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Currency Management

Currency Report - July 2014

The Croatian football team's entourage will not have a great deal of interest in the quarter-finals of the world cup, their team having been knocked out of the tournament after just three matches. But at least Croatia managed to score half a dozen goals, actually winning one of the matches, and fared no worse overall than those other once-great footballing nations; Spain, Italy and England.

And by the look of it, Croatia's economic performance in the first quarter of the year was no worse than that of the United States. That is not to say it was a good performance; in both countries gross domestic product decreased in the first three months of 2014 and for Croatia it was the tenth successive quarter of negative growth. If Croatia's currency had a life of its own it would not be hard to imagine it falling in value in response to such a long period of economic shrinkage. But in fact since the beginning of 2012, when the first of those ten quarters of decline was reported, the value of the kuna against the euro is unchanged at around Kn7.57 to €1.

The kuna is virtually unchanged against the euro over the last month too, although both currencies have weakened by -1.5% against the pound. The euro's problems continued to centre on the excessively low inflation rate in Euroland, 0.5% at the last count, and what the European Central would - or would not - do to bring it back up to its 2% target.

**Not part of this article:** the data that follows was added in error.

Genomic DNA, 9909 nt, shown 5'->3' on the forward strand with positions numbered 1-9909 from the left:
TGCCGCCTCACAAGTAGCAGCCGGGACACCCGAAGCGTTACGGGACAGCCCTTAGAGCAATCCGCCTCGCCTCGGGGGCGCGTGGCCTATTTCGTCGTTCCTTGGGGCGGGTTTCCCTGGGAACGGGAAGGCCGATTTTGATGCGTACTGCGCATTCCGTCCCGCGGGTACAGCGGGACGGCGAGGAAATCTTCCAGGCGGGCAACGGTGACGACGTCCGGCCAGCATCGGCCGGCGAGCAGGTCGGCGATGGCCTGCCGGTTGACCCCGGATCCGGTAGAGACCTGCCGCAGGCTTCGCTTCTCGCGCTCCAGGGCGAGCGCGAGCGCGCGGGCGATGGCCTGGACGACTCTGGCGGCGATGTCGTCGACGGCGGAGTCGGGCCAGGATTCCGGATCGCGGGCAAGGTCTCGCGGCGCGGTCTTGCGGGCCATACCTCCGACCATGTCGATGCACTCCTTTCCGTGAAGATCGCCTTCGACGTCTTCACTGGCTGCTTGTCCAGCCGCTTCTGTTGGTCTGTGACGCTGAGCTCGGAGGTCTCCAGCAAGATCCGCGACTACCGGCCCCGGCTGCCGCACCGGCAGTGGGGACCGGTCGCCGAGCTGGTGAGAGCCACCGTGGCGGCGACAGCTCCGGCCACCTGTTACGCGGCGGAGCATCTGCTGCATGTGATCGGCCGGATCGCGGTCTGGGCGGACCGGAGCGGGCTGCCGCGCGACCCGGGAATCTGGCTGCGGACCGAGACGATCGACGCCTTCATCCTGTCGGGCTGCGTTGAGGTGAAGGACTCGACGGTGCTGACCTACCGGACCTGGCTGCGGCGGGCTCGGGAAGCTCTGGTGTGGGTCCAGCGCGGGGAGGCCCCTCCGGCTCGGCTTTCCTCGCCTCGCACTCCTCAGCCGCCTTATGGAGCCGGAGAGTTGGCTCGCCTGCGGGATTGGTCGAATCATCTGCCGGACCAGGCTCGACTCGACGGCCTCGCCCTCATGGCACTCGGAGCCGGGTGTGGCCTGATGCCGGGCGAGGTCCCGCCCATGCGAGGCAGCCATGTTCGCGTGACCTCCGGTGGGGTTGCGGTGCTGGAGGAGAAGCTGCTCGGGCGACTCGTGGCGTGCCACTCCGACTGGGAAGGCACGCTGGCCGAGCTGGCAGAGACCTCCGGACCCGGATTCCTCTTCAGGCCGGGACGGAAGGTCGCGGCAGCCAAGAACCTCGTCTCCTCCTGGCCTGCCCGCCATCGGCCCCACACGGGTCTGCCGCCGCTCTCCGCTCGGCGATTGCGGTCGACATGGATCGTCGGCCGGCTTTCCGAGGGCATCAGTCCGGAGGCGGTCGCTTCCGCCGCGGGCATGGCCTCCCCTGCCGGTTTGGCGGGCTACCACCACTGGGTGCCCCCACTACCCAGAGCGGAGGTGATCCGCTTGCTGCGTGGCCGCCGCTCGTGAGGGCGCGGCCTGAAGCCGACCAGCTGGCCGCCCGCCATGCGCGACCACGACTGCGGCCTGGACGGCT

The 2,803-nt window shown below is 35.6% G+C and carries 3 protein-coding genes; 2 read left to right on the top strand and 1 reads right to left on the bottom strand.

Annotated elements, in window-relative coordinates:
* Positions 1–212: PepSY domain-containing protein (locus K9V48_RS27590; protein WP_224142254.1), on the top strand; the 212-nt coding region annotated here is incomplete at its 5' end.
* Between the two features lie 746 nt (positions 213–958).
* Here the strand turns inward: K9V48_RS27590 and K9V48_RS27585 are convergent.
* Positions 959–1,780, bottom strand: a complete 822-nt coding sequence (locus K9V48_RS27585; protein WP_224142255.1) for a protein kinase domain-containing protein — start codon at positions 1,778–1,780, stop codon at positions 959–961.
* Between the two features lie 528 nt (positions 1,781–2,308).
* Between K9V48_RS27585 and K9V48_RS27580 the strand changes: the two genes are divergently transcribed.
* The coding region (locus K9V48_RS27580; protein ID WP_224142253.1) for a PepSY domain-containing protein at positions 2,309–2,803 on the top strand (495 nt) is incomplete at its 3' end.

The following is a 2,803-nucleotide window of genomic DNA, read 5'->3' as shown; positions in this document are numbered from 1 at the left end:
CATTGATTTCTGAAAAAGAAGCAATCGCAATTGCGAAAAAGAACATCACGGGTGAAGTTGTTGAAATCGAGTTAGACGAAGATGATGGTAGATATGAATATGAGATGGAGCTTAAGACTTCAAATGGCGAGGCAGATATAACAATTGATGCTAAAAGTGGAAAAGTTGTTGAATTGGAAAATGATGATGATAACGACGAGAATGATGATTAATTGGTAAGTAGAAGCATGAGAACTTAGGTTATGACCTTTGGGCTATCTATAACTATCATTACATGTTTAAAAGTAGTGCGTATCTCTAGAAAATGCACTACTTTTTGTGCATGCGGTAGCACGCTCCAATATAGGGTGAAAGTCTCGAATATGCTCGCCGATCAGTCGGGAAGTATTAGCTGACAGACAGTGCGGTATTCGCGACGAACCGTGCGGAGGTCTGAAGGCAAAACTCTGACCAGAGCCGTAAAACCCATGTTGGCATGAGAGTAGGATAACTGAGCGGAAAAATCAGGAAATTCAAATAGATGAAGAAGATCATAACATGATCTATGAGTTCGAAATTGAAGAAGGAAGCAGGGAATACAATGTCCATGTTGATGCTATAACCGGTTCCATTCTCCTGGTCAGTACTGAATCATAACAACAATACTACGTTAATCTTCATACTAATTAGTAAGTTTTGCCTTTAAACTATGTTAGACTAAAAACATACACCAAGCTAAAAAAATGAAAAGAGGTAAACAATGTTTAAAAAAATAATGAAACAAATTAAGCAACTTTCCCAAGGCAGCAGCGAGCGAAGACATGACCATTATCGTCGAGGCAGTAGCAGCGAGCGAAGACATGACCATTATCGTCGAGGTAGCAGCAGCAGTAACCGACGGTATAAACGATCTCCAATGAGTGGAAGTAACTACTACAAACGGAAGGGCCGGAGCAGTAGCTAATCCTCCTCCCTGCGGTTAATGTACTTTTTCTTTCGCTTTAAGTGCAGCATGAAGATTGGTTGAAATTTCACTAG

In early May the ECB said it was "ready to act" with policy changes what would achieve that aim. In early June the central bank announced what the changes would be; lower rates, including a -0.1% interest rate on deposits from commercial banks, and a subsidy to encourage banks to lend to the individuals and small firms that have found it difficult to borrow since the financial crisis began.

The programme was much as investors had expected so there was no huge and immediate reaction when it was announced, but there has been a steady erosion of the euro that has taken its value down to £0.80, putting sterling/euro at €1.25. Investors continue to prefer the pond to the euro because as the ECB relaxes monetary policy with lower interest rates the Bank of England is preparing to take it own benchmark rate higher.

The timing of the first sterling rate increase is a matter of considerable speculation. After two alterations to the BoE's "forward guidance" in as many weeks investors can no longer be sure what, if anything the Old Lady wants them to believe. The suspicion is that the first sterling rate increase will come before the end of the year, and that it will be smaller than the traditional quarter-percentage-point increase, but nobody can be sure.

It is likely that the pound will continue to edge higher against the euro and the kuna. However, the Bank of England's reluctance - or inability - to offer consistent guidance on the matter means there could be increased volatility along the way. .


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